Good foreign policy rests on the foundation of common sense: don’t dig holes to climb into, play to your strength. Directly challenging Moscow’s strength in Syria is simply immature…dangerous posturing that will undermine U.S. credibility. A better way lies through beating ISIS and reevaluating U.S. policy in Yemen.
When a smart quarterback rolls out with the ball, looks down the field, and sees the whole opposing defense clustered on the right, he throws to the left. During the long years of U.S. occupation of Iraq, Russia kept its military quietly at home. Today, Russia has most of Syria locked down with its missile defense system.
Washington should play to its strength. By moving where success is likely, Washington can restore its credibility because adversaries will see the logic of giving way.
The U.S. has two areas of strength in the Mideast. The first is the fight against ISIS, which the U.S. is trying to pursue, albeit haltingly since it keeps allowing its eye to stray from the ball over into the Syrian action where the Russian team is focused. The key for the U.S. is its second area of strength: Yemen.
Yemen is hardly the place for a great American victory; America’s military client Saudi Arabia has destroyed any hopes of that by smashing everything and empowering al Qua’ida. Anyway, strategically, Yemen is a backwater: too small for a “great” victory.
Yet, Yemen is an area of American strength in terms of affording the U.S. an opportunity to make its mark on the whole Mideast at low cost by implementing a change of policy. The U.S. may not have the option of solving the Yemeni crisis, but the U.S. has complete freedom of action to change its own behavior and grab the attention of the world…simply by cutting off its supply of offensive weapons that Riyadh is using with such finesse against wedding parties and funeral attendees. And there is nothing Moscow can do to prevent Washington from thus seizing the initiative and leaving bomb-happy Moscow looking to all the world like the bad guy of the Mideast.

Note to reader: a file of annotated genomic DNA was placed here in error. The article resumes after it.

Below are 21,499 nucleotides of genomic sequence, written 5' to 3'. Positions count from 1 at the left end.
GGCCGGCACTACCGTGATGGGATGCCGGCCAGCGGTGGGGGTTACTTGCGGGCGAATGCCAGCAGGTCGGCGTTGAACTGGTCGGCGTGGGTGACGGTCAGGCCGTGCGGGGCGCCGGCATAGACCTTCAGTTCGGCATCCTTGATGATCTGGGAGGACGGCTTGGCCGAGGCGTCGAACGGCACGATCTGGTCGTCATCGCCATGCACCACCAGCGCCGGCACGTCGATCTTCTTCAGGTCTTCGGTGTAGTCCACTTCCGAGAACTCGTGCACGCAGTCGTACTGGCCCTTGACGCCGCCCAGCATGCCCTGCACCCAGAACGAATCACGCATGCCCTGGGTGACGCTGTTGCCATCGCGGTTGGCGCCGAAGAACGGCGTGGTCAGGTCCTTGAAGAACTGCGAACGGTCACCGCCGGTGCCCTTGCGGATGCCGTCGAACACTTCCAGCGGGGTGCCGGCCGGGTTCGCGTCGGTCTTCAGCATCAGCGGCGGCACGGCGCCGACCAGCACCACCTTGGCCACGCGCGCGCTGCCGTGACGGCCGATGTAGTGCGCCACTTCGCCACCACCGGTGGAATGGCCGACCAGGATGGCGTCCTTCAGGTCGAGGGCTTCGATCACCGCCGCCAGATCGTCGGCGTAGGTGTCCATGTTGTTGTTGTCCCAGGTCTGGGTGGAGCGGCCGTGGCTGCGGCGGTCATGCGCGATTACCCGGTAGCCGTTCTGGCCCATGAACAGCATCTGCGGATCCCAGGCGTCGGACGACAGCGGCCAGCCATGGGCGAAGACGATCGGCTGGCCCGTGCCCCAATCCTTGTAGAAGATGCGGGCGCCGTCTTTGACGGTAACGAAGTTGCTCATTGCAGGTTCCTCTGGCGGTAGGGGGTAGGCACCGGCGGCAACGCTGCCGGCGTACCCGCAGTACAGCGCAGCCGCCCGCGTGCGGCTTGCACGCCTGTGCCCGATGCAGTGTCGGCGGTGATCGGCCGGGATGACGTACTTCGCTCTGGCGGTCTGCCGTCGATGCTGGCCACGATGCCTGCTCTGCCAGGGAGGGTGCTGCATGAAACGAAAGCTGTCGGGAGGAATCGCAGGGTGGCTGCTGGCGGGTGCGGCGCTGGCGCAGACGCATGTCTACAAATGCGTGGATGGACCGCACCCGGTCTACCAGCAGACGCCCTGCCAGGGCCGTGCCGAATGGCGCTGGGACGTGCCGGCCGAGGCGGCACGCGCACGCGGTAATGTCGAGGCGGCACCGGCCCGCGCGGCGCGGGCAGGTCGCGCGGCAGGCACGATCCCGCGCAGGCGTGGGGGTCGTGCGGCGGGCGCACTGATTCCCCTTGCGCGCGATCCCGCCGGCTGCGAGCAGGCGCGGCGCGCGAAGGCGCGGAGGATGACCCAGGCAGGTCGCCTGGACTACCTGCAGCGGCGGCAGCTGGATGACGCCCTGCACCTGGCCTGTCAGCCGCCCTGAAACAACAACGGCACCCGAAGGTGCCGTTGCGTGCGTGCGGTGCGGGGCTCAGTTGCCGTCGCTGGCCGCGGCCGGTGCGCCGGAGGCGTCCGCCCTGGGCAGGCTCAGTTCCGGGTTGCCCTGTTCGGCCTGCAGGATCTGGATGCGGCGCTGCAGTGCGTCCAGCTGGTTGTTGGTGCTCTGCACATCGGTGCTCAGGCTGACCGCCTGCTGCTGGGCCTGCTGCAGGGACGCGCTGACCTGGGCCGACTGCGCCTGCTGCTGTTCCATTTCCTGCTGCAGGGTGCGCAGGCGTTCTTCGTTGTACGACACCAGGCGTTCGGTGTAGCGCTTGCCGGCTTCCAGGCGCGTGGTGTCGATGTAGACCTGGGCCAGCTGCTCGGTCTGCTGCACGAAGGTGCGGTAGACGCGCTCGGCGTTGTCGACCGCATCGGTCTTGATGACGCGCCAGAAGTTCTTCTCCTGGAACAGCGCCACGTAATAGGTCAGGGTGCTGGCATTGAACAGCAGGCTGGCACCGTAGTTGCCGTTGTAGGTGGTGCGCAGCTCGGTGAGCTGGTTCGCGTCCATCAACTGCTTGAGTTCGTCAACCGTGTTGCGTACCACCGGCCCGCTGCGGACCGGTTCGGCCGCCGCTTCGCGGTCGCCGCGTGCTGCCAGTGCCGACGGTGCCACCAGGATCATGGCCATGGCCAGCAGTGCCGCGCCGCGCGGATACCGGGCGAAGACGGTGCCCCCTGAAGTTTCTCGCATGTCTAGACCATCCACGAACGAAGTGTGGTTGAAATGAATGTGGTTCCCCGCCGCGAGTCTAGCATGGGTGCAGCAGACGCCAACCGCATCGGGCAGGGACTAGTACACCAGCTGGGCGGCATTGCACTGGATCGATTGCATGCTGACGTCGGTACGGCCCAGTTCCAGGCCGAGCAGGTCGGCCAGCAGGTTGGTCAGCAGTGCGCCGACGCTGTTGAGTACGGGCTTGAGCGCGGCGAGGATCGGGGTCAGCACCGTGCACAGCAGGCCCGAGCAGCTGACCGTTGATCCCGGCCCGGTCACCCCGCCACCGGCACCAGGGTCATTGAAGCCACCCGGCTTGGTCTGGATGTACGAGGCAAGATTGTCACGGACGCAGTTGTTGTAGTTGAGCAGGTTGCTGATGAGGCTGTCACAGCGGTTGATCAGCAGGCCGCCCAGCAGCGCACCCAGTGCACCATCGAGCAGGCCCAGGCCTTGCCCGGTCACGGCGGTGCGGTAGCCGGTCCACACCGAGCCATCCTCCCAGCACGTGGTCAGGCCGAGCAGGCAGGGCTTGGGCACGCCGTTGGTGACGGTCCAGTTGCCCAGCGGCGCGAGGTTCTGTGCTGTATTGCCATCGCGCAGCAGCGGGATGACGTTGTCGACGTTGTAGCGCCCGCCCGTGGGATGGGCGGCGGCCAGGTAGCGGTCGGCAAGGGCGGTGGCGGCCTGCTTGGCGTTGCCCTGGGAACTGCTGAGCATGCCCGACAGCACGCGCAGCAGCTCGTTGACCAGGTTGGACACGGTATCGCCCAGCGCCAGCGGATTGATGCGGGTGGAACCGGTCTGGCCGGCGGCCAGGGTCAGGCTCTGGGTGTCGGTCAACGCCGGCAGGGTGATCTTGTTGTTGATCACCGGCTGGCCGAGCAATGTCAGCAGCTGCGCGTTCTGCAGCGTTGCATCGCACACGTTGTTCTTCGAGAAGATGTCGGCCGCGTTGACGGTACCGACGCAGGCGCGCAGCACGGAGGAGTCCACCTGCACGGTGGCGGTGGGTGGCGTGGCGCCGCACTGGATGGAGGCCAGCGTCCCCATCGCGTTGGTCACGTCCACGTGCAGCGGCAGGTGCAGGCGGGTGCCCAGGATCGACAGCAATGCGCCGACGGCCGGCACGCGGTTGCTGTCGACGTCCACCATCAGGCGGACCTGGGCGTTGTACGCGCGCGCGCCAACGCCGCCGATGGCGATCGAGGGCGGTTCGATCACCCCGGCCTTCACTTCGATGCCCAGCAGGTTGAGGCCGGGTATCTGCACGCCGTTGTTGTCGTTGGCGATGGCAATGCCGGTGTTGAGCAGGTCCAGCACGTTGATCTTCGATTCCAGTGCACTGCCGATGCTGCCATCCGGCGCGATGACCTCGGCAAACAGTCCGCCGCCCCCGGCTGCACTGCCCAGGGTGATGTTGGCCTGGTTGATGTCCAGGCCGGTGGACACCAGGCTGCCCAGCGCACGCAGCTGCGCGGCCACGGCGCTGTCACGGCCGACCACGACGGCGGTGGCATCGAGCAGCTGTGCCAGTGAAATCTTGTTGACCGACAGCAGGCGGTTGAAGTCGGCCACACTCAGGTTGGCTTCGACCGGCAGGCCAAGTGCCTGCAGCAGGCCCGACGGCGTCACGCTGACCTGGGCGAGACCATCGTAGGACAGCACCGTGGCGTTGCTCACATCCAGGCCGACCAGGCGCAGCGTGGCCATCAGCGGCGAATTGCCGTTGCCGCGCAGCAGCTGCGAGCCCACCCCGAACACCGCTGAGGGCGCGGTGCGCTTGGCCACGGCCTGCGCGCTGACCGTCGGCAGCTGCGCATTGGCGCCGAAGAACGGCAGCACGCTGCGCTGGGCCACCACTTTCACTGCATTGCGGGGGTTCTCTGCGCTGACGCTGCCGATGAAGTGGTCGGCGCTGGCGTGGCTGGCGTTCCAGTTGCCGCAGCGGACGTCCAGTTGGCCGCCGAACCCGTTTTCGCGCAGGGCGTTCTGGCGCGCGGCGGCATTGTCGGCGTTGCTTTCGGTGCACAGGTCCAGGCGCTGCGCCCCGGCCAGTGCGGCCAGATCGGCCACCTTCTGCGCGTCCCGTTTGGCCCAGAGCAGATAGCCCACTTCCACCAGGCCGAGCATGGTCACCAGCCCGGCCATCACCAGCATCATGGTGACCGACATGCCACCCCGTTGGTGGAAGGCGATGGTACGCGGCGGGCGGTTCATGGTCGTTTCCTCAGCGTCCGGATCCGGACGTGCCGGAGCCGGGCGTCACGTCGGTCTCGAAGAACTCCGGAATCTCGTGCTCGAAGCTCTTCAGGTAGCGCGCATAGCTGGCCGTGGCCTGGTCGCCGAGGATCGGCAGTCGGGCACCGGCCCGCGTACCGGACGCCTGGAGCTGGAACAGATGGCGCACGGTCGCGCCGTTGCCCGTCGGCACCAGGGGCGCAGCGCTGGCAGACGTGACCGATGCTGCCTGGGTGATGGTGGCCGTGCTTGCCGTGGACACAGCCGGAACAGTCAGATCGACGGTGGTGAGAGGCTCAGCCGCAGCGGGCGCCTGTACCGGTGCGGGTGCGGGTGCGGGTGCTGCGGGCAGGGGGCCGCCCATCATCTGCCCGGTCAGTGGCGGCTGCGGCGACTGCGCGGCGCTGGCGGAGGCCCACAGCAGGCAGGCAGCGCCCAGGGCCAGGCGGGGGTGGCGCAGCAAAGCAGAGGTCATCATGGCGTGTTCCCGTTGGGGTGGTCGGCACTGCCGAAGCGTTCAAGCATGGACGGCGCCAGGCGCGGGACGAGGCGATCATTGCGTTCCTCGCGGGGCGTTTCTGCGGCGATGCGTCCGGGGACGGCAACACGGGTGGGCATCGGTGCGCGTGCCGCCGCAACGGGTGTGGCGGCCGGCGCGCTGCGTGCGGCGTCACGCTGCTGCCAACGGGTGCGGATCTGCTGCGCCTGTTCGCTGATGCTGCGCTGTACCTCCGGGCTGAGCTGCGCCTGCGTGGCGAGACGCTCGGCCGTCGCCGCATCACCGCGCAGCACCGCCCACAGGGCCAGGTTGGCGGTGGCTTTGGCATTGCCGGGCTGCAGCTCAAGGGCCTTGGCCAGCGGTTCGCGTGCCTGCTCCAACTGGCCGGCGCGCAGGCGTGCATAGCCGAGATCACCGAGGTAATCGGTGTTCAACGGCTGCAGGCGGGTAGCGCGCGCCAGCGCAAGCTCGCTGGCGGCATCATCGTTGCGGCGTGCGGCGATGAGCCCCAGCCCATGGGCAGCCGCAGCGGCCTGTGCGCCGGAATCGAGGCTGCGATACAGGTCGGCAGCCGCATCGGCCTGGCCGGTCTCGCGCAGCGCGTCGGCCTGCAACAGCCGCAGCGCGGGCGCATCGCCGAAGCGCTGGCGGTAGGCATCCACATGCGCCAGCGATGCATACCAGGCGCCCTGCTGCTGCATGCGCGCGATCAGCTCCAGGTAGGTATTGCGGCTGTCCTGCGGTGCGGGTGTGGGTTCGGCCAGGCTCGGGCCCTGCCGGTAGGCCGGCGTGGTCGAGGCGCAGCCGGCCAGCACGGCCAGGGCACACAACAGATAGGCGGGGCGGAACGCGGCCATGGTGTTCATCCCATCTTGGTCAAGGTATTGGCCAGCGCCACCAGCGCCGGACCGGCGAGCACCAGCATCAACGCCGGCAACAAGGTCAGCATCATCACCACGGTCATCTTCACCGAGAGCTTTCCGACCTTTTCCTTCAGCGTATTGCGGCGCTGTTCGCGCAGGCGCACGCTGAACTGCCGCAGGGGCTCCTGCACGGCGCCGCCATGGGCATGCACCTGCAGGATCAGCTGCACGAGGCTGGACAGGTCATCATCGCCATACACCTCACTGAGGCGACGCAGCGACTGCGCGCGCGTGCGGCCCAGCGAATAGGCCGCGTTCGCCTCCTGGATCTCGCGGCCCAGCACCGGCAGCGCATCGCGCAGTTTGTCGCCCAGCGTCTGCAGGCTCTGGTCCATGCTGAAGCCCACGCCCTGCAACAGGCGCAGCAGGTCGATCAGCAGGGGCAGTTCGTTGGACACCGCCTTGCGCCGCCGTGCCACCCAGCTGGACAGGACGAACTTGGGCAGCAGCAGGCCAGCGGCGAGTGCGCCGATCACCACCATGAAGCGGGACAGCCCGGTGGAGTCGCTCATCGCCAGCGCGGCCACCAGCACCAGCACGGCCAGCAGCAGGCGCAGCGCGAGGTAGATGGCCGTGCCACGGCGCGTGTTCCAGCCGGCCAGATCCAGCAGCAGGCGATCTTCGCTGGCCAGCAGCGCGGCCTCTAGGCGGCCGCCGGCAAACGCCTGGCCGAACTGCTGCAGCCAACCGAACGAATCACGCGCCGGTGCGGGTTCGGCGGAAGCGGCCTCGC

These things matter. The Mideast is the ultimate region of self-starters, with all regimes facing crises of legitimacy, borders collapsing, populations voting with their feet, and private militias popping up everywhere. With every individual empowered and politicized, image matters: in a period of mass popular flux, image is a strategic resource of vast significance in the power game, a significance in recent years very much overlooked on the Potomac.
Taking Mosul while protecting the Kurds is Step One, but the road to Damascus goes through Sana’a.